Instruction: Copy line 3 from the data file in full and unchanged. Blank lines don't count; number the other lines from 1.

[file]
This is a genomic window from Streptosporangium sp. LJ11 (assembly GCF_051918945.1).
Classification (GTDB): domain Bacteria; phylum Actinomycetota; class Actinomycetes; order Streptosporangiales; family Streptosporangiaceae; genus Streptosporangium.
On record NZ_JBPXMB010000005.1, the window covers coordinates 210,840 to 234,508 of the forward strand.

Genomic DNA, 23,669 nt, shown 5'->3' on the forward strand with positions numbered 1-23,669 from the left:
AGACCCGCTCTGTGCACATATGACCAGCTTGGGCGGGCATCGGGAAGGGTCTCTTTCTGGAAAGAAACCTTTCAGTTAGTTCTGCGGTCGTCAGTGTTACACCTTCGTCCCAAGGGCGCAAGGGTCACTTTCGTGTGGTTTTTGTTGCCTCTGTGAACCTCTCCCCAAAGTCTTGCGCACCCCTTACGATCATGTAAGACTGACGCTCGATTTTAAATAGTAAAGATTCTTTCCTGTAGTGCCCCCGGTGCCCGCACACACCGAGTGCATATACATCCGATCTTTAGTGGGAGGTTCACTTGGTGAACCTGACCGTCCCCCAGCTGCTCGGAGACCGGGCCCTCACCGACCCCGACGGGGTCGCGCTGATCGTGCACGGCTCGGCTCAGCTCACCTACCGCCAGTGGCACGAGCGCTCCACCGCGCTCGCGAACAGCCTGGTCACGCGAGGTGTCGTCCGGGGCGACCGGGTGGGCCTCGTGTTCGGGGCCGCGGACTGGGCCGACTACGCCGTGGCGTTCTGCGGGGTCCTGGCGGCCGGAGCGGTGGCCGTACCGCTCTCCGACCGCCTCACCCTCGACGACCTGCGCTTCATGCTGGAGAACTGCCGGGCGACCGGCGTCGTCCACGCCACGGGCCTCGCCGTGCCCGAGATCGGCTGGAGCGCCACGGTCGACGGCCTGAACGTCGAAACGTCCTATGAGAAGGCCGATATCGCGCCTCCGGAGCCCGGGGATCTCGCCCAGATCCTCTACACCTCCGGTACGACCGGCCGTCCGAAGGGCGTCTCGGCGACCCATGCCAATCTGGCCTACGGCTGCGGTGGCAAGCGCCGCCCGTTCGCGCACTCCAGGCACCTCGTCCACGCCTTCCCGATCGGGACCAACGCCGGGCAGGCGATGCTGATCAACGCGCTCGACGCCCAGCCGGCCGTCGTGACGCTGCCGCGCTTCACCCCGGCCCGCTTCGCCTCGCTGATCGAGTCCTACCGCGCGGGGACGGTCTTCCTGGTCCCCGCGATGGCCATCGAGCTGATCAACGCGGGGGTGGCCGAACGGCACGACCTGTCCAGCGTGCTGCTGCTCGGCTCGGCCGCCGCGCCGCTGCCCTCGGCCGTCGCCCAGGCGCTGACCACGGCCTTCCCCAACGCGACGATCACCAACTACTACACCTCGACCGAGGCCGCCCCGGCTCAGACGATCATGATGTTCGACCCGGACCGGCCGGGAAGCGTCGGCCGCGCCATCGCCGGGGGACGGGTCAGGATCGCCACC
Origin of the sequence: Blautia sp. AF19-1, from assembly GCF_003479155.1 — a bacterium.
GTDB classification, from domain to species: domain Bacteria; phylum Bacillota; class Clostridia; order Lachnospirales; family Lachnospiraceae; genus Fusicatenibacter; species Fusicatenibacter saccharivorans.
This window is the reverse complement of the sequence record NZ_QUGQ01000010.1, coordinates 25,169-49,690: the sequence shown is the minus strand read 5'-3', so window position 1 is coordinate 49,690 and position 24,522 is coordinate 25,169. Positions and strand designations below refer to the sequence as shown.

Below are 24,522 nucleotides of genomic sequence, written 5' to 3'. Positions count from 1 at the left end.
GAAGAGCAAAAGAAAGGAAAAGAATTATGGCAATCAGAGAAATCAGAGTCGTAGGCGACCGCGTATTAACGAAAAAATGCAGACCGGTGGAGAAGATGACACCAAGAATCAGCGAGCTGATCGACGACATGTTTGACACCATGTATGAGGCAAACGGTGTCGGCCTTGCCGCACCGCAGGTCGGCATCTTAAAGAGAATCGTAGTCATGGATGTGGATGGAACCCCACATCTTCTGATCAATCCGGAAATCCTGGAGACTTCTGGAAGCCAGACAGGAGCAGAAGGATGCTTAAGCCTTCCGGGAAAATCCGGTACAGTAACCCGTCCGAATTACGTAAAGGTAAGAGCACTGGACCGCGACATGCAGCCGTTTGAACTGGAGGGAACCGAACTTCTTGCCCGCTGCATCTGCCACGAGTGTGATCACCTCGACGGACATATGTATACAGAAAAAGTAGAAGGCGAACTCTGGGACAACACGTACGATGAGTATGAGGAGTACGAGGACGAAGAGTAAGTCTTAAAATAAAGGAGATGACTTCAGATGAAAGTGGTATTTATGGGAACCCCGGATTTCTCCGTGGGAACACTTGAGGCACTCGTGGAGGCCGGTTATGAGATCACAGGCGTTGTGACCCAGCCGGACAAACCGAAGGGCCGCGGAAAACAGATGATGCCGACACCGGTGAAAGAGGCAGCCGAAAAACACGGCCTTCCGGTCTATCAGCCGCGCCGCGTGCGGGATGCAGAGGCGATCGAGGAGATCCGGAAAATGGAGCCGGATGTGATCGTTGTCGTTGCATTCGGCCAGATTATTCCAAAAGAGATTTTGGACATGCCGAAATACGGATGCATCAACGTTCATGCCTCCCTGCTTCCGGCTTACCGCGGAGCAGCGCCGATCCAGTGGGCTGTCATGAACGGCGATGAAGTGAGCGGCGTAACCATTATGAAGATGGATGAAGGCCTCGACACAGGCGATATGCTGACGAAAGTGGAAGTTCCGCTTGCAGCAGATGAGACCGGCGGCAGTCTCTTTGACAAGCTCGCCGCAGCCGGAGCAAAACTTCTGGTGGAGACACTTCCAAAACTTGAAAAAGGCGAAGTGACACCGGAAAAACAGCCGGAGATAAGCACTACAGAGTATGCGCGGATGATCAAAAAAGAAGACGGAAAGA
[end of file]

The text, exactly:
On record NZ_JBPXMB010000005.1, the window covers coordinates 210,840 to 234,508 of the forward strand.